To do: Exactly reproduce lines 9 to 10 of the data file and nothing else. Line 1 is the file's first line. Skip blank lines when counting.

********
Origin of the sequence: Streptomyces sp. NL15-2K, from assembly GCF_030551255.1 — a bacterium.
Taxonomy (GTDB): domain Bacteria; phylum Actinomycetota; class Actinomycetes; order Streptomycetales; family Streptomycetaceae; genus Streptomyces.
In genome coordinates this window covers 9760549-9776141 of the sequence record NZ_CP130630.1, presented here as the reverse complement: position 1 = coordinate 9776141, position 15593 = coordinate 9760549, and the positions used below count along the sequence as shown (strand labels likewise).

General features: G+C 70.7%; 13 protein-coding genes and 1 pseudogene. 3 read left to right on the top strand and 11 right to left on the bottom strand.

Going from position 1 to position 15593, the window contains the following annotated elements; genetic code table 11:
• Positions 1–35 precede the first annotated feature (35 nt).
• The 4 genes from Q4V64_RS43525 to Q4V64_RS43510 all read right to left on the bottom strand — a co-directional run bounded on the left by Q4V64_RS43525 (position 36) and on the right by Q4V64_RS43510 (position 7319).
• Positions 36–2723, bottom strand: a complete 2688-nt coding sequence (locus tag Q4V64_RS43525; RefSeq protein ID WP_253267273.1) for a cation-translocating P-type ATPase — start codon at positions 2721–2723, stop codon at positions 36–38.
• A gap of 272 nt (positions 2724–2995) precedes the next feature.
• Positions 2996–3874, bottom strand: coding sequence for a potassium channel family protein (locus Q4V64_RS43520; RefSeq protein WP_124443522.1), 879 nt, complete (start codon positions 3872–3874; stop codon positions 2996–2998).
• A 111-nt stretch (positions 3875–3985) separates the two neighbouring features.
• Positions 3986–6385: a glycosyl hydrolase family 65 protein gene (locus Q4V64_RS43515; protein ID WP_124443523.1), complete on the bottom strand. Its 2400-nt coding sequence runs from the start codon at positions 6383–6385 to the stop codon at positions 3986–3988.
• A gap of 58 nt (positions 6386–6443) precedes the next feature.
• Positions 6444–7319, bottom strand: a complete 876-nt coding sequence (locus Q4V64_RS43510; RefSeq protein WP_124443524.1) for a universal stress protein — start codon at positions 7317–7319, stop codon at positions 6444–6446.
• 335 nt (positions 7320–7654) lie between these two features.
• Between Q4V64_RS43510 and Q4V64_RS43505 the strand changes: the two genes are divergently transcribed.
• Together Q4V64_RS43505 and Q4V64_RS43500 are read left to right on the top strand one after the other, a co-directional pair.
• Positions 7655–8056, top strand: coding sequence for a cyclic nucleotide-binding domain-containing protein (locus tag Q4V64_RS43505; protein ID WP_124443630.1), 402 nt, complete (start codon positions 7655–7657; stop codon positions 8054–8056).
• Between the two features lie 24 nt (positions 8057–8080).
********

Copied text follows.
• A gap of 272 nt (positions 2724–2995) precedes the next feature.
• Positions 2996–3874, bottom strand: coding sequence for a potassium channel family protein (locus Q4V64_RS43520; RefSeq protein WP_124443522.1), 879 nt, complete (start codon positions 3872–3874; stop codon positions 2996–2998).